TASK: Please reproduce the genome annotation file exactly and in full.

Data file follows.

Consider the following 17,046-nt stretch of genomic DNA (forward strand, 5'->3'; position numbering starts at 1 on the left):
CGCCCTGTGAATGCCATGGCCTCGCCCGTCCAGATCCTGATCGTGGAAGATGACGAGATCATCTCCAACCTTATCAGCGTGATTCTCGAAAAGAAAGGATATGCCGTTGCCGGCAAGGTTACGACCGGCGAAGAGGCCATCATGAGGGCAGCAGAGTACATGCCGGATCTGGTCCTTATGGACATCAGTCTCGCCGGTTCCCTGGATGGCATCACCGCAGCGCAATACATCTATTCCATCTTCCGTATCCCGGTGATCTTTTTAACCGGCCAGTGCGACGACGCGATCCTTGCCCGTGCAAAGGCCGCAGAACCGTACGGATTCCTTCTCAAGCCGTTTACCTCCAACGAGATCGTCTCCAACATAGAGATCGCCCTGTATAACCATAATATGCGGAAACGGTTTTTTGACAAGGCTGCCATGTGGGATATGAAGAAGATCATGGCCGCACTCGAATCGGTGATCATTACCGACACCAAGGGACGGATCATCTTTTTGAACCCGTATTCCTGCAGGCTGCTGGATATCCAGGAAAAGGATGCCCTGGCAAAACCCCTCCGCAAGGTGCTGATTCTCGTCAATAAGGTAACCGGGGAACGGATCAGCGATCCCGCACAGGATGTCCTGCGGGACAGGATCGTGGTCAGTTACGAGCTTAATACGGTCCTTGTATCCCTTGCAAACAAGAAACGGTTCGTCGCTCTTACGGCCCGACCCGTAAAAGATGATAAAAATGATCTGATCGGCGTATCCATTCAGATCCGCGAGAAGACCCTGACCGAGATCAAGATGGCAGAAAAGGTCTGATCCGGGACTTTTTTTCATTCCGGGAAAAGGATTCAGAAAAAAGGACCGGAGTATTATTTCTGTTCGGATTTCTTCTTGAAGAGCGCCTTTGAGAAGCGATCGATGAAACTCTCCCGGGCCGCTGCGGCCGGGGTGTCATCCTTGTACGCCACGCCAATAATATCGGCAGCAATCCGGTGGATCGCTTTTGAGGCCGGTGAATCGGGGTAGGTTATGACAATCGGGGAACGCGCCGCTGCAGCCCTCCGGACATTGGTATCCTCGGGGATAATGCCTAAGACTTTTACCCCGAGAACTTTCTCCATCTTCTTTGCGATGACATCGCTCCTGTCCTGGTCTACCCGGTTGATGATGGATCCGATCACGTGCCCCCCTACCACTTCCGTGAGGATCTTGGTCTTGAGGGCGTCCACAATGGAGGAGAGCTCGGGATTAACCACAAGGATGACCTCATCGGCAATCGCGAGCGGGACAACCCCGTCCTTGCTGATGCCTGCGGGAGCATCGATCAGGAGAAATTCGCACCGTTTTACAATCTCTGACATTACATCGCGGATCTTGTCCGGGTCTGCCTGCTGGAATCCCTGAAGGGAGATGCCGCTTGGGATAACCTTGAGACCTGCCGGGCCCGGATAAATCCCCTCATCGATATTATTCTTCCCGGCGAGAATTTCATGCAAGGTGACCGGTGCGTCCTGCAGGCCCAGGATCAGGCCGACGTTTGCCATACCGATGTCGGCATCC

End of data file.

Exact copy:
Consider the following 17,046-nt stretch of genomic DNA (forward strand, 5'->3'; position numbering starts at 1 on the left):
CGCCCTGTGAATGCCATGGCCTCGCCCGTCCAGATCCTGATCGTGGAAGATGACGAGATCATCTCCAACCTTATCAGCGTGATTCTCGAAAAGAAAGGATATGCCGTTGCCGGCAAGGTTACGACCGGCGAAGAGGCCATCATGAGGGCAGCAGAGTACATGCCGGATCTGGTCCTTATGGACATCAGTCTCGCCGGTTCCCTGGATGGCATCACCGCAGCGCAATACATCTATTCCATCTTCCGTATCCCGGTGATCTTTTTAACCGGCCAGTGCGACGACGCGATCCTTGCCCGTGCAAAGGCCGCAGAACCGTACGGATTCCTTCTCAAGCCGTTTACCTCCAACGAGATCGTCTCCAACATAGAGATCGCCCTGTATAACCATAATATGCGGAAACGGTTTTTTGACAAGGCTGCCATGTGGGATATGAAGAAGATCATGGCCGCACTCGAATCGGTGATCATTACCGACACCAAGGGACGGATCATCTTTTTGAACCCGTATTCCTGCAGGCTGCTGGATATCCAGGAAAAGGATGCCCTGGCAAAACCCCTCCGCAAGGTGCTGATTCTCGTCAATAAGGTAACCGGGGAACGGATCAGCGATCCCGCACAGGATGTCCTGCGGGACAGGATCGTGGTCAGTTACGAGCTTAATACGGTCCTTGTATCCCTTGCAAACAAGAAACGGTTCGTCGCTCTTACGGCCCGACCCGTAAAAGATGATAAAAATGATCTGATCGGCGTATCCATTCAGATCCGCGAGAAGACCCTGACCGAGATCAAGATGGCAGAAAAGGTCTGATCCGGGACTTTTTTTCATTCCGGGAAAAGGATTCAGAAAAAAGGACCGGAGTATTATTTCTGTTCGGATTTCTTCTTGAAGAGCGCCTTTGAGAAGCGATCGATGAAACTCTCCCGGGCCGCTGCGGCCGGGGTGTCATCCTTGTACGCCACGCCAATAATATCGGCAGCAATCCGGTGGATCGCTTTTGAGGCCGGTGAATCGGGGTAGGTTATGACAATCGGGGAACGCGCCGCTGCAGCCCTCCGGACATTGGTATCCTCGGGGATAATGCCTAAGACTTTTACCCCGAGAACTTTCTCCATCTTCTTTGCGATGACATCGCTCCTGTCCTGGTCTACCCGGTTGATGATGGATCCGATCACGTGCCCCCCTACCACTTCCGTGAGGATCTTGGTCTTGAGGGCGTCCACAATGGAGGAGAGCTCGGGATTAACCACAAGGATGACCTCATCGGCAATCGCGAGCGGGACAACCCCGTCCTTGCTGATGCCTGCGGGAGCATCGATCAGGAGAAATTCGCACCGTTTTACAATCTCTGACATTACATCGCGGATCTTGTCCGGGTCTGCCTGCTGGAATCCCTGAAGGGAGATGCCGCTTGGGATAACCTTGAGACCTGCCGGGCCCGGATAAATCCCCTCATCGATATTATTCTTCCCGGCGAGAATTTCATGCAAGGTGACCGGTGCGTCCTGCAGGCCCAGGATCAGGCCGACGTTTGCCATACCGATGTCGGCATCC